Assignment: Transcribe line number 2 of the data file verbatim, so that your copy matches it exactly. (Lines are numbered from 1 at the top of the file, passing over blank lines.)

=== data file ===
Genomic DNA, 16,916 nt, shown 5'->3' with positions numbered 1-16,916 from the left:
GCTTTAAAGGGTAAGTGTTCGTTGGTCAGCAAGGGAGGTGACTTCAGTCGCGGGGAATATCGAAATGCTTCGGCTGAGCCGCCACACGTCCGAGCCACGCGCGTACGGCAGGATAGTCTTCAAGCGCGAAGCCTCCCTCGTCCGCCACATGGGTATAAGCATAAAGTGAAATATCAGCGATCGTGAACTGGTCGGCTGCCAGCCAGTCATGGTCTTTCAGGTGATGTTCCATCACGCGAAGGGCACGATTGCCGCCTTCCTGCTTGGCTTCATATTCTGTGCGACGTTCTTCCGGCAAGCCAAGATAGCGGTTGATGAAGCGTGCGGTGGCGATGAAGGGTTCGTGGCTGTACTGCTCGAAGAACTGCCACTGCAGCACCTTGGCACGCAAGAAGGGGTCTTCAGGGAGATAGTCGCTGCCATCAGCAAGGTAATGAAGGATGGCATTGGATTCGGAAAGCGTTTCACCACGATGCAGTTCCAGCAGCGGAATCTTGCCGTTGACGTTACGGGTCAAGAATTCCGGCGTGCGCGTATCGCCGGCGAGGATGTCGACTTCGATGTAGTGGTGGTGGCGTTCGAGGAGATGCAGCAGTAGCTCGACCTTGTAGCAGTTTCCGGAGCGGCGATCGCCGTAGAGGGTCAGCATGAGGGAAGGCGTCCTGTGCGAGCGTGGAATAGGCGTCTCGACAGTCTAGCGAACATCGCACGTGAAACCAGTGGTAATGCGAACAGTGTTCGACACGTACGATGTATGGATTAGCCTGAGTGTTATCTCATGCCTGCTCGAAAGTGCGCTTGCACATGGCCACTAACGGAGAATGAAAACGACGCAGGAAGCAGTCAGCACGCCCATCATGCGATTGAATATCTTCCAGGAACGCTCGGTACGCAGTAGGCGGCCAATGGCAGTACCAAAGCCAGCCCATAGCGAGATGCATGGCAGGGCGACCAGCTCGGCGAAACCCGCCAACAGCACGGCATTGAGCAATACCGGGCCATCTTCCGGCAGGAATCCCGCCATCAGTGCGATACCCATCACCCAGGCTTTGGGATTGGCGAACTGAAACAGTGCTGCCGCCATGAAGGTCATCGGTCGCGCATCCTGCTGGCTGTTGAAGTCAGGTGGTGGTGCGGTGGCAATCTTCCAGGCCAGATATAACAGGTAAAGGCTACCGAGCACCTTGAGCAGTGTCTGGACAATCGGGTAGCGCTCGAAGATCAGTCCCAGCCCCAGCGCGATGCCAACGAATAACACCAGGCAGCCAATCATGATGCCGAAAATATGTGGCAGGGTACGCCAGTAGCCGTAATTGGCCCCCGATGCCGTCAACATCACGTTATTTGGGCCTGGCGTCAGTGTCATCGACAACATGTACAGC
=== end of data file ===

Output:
GCTTTAAAGGGTAAGTGTTCGTTGGTCAGCAAGGGAGGTGACTTCAGTCGCGGGGAATATCGAAATGCTTCGGCTGAGCCGCCACACGTCCGAGCCACGCGCGTACGGCAGGATAGTCTTCAAGCGCGAAGCCTCCCTCGTCCGCCACATGGGTATAAGCATAAAGTGAAATATCAGCGATCGTGAACTGGTCGGCTGCCAGCCAGTCATGGTCTTTCAGGTGATGTTCCATCACGCGAAGGGCACGATTGCCGCCTTCCTGCTTGGCTTCATATTCTGTGCGACGTTCTTCCGGCAAGCCAAGATAGCGGTTGATGAAGCGTGCGGTGGCGATGAAGGGTTCGTGGCTGTACTGCTCGAAGAACTGCCACTGCAGCACCTTGGCACGCAAGAAGGGGTCTTCAGGGAGATAGTCGCTGCCATCAGCAAGGTAATGAAGGATGGCATTGGATTCGGAAAGCGTTTCACCACGATGCAGTTCCAGCAGCGGAATCTTGCCGTTGACGTTACGGGTCAAGAATTCCGGCGTGCGCGTATCGCCGGCGAGGATGTCGACTTCGATGTAGTGGTGGTGGCGTTCGAGGAGATGCAGCAGTAGCTCGACCTTGTAGCAGTTTCCGGAGCGGCGATCGCCGTAGAGGGTCAGCATGAGGGAAGGCGTCCTGTGCGAGCGTGGAATAGGCGTCTCGACAGTCTAGCGAACATCGCACGTGAAACCAGTGGTAATGCGAACAGTGTTCGACACGTACGATGTATGGATTAGCCTGAGTGTTATCTCATGCCTGCTCGAAAGTGCGCTTGCACATGGCCACTAACGGAGAATGAAAACGACGCAGGAAGCAGTCAGCACGCCCATCATGCGATTGAATATCTTCCAGGAACGCTCGGTACGCAGTAGGCGGCCAATGGCAGTACCAAAGCCAGCCCATAGCGAGATGCATGGCAGGGCGACCAGCTCGGCGAAACCCGCCAACAGCACGGCATTGAGCAATACCGGGCCATCTTCCGGCAGGAATCCCGCCATCAGTGCGATACCCATCACCCAGGCTTTGGGATTGGCGAACTGAAACAGTGCTGCCGCCATGAAGGTCATCGGTCGCGCATCCTGCTGGCTGTTGAAGTCAGGTGGTGGTGCGGTGGCAATCTTCCAGGCCAGATATAACAGGTAAAGGCTACCGAGCACCTTGAGCAGTGTCTGGACAATCGGGTAGCGCTCGAAGATCAGTCCCAGCCCCAGCGCGATGCCAACGAATAACACCAGGCAGCCAATCATGATGCCGAAAATATGTGGCAGGGTACGCCAGTAGCCGTAATTGGCCCCCGATGCCGTCAACATCACGTTATTTGGGCCTGGCGTCAGTGTCATCGACAACATGTACAGC